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visits member for 1 years, 7 months
seen Dec 23 '13 at 3:29

Dec
21
awarded  Commentator
Dec
21
comment Haphazard usage of katakana and hiragana for particles and okurigana
おくのほそ道 (Oku no Hosomichi) does that as well: archive.wul.waseda.ac.jp/kosho/he05/he05_00917/he05_00917.html
Dec
20
comment Haphazard usage of katakana and hiragana for particles and okurigana
I might be wrong about this but I think that using ハ as the particle was the preferred way back then.
Jan
16
awarded  Nice Question
Dec
5
accepted Can 猿 technically mean “ape”?
Dec
4
comment Can 猿 technically mean “ape”?
I did not mean to dismiss your answer. The anecdotal evidence is just my justification for asking for a bit more information on the topic and why I feel the way people usually translate 'ape' might not be conclusive because it does not necessarily follow scientific accuracy (as it does not in my native Portuguese). Also, please note that I do not claim to be an expert. My field was actually behavioral psychology (never actually graduated in that), which meant understanding some anthropology. In hindsight, my comment about that was unnecessary and derailing. I apologize.
Dec
3
comment -たい words and a student's confusion
You might want to check this, it'll probably clarify a little bit more on how this stuff works: guidetojapanese.org/learn/grammar/desire
Dec
1
comment Can 猿 technically mean “ape”?
I'm not sure that's conclusive. Both those books' titles are translated in my native language with the word "macaco" (monkey), but "macaco" is not an accepted term to refer to them in technical writing. I have in fact read Morris' book (I studied behavioral psychology at uni), and iirc, the word 'macaco' is only ever used in the title itself to refer to apes, with the more correct word 'primata' being used in the book itself. I could elaborate more on this and why I suppose that is, but unfortunately there's a character limit (and would be kinda off-topic).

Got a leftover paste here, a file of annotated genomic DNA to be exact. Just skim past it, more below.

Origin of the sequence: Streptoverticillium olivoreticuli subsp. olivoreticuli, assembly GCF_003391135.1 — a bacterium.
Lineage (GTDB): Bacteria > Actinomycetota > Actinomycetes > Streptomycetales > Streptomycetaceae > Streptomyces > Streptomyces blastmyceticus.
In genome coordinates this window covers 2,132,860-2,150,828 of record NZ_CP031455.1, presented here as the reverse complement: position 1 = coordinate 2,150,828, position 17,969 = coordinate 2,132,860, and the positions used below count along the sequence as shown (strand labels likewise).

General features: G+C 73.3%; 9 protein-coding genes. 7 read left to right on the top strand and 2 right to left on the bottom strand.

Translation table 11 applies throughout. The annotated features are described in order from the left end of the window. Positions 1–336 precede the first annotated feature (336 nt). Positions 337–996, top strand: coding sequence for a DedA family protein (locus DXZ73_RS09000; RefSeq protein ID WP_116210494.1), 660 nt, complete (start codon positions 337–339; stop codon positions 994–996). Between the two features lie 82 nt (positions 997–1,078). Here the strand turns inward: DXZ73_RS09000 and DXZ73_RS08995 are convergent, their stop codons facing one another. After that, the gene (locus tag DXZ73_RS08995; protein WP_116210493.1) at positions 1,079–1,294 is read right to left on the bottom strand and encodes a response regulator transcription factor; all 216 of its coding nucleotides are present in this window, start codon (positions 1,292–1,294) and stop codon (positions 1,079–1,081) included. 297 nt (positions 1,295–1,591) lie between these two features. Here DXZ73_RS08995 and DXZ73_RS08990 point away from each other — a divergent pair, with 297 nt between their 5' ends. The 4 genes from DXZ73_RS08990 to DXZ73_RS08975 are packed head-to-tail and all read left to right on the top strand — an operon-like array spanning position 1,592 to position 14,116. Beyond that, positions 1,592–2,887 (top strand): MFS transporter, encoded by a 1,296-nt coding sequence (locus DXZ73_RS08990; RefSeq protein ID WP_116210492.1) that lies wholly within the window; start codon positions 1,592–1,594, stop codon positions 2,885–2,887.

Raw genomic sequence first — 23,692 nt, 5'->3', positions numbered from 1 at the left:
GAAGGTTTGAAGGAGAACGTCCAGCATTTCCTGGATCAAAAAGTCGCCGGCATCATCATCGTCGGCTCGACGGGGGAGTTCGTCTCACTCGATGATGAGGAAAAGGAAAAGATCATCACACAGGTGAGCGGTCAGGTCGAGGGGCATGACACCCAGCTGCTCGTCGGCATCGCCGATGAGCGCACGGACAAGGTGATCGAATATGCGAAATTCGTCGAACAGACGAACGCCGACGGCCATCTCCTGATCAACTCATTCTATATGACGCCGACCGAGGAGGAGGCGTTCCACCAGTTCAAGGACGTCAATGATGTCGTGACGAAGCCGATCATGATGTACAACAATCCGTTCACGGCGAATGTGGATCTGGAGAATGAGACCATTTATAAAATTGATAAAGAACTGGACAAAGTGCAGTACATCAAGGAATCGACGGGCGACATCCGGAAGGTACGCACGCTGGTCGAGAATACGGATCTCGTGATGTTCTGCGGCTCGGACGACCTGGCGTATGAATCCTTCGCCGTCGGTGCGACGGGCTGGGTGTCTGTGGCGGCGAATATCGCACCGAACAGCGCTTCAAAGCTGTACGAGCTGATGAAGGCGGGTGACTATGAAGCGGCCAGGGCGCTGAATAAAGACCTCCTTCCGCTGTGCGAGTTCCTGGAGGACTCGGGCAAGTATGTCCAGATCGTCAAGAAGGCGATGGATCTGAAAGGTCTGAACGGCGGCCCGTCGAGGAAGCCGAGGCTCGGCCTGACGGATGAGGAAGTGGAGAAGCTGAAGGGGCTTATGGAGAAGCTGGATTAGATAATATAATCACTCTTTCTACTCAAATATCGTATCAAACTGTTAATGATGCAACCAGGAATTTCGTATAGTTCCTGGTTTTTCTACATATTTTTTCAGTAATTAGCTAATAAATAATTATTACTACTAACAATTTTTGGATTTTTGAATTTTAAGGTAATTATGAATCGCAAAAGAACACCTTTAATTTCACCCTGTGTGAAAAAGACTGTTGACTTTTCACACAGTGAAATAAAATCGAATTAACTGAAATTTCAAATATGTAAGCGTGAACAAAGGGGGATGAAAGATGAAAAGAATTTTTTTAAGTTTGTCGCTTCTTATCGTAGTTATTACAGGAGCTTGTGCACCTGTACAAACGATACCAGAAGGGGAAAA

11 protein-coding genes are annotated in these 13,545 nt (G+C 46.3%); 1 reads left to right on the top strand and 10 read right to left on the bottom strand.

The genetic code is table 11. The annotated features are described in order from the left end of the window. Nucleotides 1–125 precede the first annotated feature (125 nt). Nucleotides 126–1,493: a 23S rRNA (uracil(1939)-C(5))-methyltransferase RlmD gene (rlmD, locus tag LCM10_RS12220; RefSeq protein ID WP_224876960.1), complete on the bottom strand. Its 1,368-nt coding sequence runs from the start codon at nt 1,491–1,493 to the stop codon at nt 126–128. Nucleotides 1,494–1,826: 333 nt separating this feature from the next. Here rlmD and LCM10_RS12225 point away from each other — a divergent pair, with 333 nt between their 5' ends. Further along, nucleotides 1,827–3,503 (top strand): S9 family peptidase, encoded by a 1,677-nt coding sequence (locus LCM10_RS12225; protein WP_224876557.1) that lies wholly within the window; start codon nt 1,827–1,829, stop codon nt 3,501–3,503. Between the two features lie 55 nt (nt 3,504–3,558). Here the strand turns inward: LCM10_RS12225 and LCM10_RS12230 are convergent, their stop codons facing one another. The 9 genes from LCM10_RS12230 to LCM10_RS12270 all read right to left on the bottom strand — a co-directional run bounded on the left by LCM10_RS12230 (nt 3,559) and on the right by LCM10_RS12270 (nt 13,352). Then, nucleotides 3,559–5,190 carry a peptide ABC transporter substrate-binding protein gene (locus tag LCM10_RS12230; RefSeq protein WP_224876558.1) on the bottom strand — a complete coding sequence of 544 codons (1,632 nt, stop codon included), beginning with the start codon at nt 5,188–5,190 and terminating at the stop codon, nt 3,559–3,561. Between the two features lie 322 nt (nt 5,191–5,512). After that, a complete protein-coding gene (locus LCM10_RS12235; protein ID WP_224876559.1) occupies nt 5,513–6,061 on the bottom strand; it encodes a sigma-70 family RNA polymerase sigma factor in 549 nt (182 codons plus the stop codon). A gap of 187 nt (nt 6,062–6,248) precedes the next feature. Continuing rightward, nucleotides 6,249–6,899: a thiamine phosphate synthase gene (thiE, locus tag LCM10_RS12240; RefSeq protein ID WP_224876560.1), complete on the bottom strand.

Dec
1
awarded  Editor
Dec
1
revised Can 猿 technically mean “ape”?
added 12 characters in body
Dec
1
asked Can 猿 technically mean “ape”?
Nov
17
comment Does an international OR standardized phonetic alphabet/notation system exist to depict all the Hiragana/Katakana sounds?
@damx I'm not the most knowledgeable person out there, but I think it might clear up a bit if you do a bit of reading on phonetics (wikipedia would probably be enough).
Nov
9
comment Does an international OR standardized phonetic alphabet/notation system exist to depict all the Hiragana/Katakana sounds?
Just to clarify, you CAN describe how a word sounds in the IPA so that anyone can know how to read it. But it only works with that, words (there are exceptions, though). You can't create a comparison table and just substitute the kana for the equivalent IPA symbol.
Nov
9
comment Does an international OR standardized phonetic alphabet/notation system exist to depict all the Hiragana/Katakana sounds?
The problem with this is that the kana don't always have the same sound. The IPA is meant to describe phonetics, not as a transliteration table between scripts. For instance, ん has as much as FOUR different phonetic representations in IPA, depending on how it is pronounced.
Oct
19
answered Greeting a person over the internet
Sep
17
comment What does 逃げっこなしにしよう mean?
Oh, I got it now, thanks a lot!
Sep
17
awarded  Scholar
Sep
17
accepted What does 逃げっこなしにしよう mean?
Sep
17
comment What does 逃げっこなしにしよう mean?
Oh, I see! That's A LOT clearer now. I'm still not sure about the にしよう part, though.
Sep
17
awarded  Supporter